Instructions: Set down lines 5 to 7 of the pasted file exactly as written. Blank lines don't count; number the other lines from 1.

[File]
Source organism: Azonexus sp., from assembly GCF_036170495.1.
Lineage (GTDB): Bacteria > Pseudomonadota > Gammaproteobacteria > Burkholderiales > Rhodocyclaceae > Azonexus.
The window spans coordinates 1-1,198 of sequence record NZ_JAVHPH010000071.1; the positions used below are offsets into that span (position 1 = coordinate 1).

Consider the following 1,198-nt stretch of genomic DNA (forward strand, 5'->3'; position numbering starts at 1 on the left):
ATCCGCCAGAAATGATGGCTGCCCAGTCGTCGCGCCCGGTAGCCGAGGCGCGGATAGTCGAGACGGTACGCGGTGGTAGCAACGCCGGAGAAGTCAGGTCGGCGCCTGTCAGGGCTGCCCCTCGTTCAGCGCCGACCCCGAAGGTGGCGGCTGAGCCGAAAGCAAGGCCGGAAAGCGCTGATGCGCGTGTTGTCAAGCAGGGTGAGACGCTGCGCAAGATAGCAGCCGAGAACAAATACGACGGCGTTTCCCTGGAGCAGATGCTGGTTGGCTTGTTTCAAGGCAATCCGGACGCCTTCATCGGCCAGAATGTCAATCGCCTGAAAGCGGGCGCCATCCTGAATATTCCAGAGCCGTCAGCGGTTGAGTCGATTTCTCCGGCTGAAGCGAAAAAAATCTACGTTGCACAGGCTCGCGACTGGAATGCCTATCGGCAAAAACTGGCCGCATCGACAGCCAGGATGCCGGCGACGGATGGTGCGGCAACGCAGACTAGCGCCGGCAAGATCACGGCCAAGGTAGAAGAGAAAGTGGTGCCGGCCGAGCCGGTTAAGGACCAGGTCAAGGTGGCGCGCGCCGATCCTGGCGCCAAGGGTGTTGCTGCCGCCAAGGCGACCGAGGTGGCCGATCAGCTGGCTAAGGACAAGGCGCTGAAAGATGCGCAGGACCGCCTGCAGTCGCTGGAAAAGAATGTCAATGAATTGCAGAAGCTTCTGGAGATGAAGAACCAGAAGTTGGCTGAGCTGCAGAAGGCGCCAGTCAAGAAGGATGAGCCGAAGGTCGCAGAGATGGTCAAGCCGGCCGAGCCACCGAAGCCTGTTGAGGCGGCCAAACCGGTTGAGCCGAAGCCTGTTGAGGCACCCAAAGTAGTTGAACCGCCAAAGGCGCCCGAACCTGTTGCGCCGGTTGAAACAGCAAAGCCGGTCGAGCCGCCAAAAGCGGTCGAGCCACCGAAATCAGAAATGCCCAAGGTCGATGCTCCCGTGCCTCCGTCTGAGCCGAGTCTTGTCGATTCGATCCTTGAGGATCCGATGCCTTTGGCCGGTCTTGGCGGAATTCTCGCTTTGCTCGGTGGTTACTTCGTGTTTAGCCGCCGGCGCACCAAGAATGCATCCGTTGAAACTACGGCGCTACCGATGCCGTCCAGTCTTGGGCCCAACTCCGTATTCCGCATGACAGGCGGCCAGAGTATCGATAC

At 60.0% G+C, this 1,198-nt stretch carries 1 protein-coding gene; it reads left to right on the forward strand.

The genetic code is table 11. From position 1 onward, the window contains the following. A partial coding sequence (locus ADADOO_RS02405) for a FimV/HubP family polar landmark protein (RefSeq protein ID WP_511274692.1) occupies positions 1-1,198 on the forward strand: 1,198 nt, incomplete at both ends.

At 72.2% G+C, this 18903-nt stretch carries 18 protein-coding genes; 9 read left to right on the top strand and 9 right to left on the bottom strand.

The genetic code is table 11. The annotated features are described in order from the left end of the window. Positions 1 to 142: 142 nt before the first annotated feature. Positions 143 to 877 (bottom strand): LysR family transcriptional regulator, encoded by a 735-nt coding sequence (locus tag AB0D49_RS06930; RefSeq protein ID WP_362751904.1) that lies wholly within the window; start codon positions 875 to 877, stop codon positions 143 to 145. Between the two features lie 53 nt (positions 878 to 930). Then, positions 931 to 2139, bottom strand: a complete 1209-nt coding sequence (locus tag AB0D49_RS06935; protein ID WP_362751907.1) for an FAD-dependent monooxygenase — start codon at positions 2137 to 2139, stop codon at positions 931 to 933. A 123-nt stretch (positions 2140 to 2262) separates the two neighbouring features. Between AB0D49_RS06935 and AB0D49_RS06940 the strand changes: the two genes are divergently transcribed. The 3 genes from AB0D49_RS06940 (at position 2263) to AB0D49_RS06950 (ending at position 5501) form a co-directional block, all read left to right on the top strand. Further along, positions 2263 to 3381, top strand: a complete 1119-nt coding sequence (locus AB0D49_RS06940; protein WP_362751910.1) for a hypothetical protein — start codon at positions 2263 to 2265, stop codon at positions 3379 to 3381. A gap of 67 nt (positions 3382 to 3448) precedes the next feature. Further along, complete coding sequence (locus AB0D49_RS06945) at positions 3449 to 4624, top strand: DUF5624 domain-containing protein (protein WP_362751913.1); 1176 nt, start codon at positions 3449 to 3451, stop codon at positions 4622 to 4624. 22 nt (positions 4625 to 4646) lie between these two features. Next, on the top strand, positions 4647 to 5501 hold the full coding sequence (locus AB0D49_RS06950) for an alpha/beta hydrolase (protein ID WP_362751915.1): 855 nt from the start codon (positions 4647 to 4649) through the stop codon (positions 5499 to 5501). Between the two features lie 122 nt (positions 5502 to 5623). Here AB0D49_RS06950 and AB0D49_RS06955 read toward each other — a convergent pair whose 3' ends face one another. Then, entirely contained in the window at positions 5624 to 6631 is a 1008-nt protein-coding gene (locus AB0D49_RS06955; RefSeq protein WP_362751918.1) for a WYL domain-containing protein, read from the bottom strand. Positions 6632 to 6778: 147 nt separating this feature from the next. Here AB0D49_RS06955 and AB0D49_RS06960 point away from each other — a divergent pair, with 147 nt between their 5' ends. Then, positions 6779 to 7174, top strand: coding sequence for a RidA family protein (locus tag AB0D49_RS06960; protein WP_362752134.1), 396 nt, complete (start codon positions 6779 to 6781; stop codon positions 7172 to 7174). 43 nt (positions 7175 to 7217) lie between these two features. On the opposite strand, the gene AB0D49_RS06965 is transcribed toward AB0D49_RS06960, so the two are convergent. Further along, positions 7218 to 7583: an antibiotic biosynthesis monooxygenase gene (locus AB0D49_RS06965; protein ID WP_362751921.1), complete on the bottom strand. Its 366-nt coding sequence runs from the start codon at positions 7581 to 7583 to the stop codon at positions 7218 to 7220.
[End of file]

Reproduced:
ATCCGCCAGAAATGATGGCTGCCCAGTCGTCGCGCCCGGTAGCCGAGGCGCGGATAGTCGAGACGGTACGCGGTGGTAGCAACGCCGGAGAAGTCAGGTCGGCGCCTGTCAGGGCTGCCCCTCGTTCAGCGCCGACCCCGAAGGTGGCGGCTGAGCCGAAAGCAAGGCCGGAAAGCGCTGATGCGCGTGTTGTCAAGCAGGGTGAGACGCTGCGCAAGATAGCAGCCGAGAACAAATACGACGGCGTTTCCCTGGAGCAGATGCTGGTTGGCTTGTTTCAAGGCAATCCGGACGCCTTCATCGGCCAGAATGTCAATCGCCTGAAAGCGGGCGCCATCCTGAATATTCCAGAGCCGTCAGCGGTTGAGTCGATTTCTCCGGCTGAAGCGAAAAAAATCTACGTTGCACAGGCTCGCGACTGGAATGCCTATCGGCAAAAACTGGCCGCATCGACAGCCAGGATGCCGGCGACGGATGGTGCGGCAACGCAGACTAGCGCCGGCAAGATCACGGCCAAGGTAGAAGAGAAAGTGGTGCCGGCCGAGCCGGTTAAGGACCAGGTCAAGGTGGCGCGCGCCGATCCTGGCGCCAAGGGTGTTGCTGCCGCCAAGGCGACCGAGGTGGCCGATCAGCTGGCTAAGGACAAGGCGCTGAAAGATGCGCAGGACCGCCTGCAGTCGCTGGAAAAGAATGTCAATGAATTGCAGAAGCTTCTGGAGATGAAGAACCAGAAGTTGGCTGAGCTGCAGAAGGCGCCAGTCAAGAAGGATGAGCCGAAGGTCGCAGAGATGGTCAAGCCGGCCGAGCCACCGAAGCCTGTTGAGGCGGCCAAACCGGTTGAGCCGAAGCCTGTTGAGGCACCCAAAGTAGTTGAACCGCCAAAGGCGCCCGAACCTGTTGCGCCGGTTGAAACAGCAAAGCCGGTCGAGCCGCCAAAAGCGGTCGAGCCACCGAAATCAGAAATGCCCAAGGTCGATGCTCCCGTGCCTCCGTCTGAGCCGAGTCTTGTCGATTCGATCCTTGAGGATCCGATGCCTTTGGCCGGTCTTGGCGGAATTCTCGCTTTGCTCGGTGGTTACTTCGTGTTTAGCCGCCGGCGCACCAAGAATGCATCCGTTGAAACTACGGCGCTACCGATGCCGTCCAGTCTTGGGCCCAACTCCGTATTCCGCATGACAGGCGGCCAGAGTATCGATAC

At 60.0% G+C, this 1,198-nt stretch carries 1 protein-coding gene; it reads left to right on the forward strand.

The genetic code is table 11. From position 1 onward, the window contains the following. A partial coding sequence (locus ADADOO_RS02405) for a FimV/HubP family polar landmark protein (RefSeq protein ID WP_511274692.1) occupies positions 1-1,198 on the forward strand: 1,198 nt, incomplete at both ends.